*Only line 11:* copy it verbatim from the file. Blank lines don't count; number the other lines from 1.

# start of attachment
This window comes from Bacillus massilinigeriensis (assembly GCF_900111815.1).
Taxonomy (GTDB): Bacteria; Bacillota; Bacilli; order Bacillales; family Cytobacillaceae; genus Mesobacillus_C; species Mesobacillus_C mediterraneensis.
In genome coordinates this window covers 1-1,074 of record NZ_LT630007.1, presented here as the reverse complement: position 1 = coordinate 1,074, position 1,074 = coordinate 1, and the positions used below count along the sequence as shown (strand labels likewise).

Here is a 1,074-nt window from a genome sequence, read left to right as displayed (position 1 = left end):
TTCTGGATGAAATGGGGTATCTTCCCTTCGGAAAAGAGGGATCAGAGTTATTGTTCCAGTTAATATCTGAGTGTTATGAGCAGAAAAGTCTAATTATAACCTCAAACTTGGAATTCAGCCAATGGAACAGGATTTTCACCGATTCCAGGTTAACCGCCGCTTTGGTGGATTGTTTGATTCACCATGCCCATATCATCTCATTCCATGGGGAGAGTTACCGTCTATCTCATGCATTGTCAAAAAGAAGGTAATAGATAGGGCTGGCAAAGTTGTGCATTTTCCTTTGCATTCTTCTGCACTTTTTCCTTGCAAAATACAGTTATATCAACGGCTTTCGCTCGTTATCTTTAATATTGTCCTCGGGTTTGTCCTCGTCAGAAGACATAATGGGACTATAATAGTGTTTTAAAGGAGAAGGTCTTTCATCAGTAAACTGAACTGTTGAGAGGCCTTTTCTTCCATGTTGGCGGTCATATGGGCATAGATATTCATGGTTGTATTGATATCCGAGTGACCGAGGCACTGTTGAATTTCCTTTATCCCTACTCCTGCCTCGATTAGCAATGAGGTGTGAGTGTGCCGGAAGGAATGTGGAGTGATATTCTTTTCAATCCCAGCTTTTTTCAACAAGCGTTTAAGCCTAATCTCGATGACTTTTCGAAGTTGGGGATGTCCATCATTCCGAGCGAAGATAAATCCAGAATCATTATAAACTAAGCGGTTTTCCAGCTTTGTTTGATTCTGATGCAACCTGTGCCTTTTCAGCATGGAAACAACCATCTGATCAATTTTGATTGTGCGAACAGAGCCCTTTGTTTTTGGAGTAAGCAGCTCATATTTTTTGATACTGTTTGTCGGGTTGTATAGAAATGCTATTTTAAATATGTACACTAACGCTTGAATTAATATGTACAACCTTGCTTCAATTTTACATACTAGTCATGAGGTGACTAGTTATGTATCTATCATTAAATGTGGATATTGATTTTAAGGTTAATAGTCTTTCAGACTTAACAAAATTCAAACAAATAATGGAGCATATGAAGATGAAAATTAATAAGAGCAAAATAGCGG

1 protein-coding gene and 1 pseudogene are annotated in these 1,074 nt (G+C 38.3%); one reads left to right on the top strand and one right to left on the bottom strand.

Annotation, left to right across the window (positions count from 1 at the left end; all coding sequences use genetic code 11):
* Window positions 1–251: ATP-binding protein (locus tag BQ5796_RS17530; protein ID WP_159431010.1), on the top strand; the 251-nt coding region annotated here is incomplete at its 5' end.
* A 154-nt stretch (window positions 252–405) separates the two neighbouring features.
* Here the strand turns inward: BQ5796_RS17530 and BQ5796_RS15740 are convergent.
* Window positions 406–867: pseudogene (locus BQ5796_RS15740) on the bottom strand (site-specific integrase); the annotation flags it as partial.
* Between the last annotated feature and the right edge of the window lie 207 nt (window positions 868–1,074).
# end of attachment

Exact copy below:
* Window positions 406–867: pseudogene (locus BQ5796_RS15740) on the bottom strand (site-specific integrase); the annotation flags it as partial.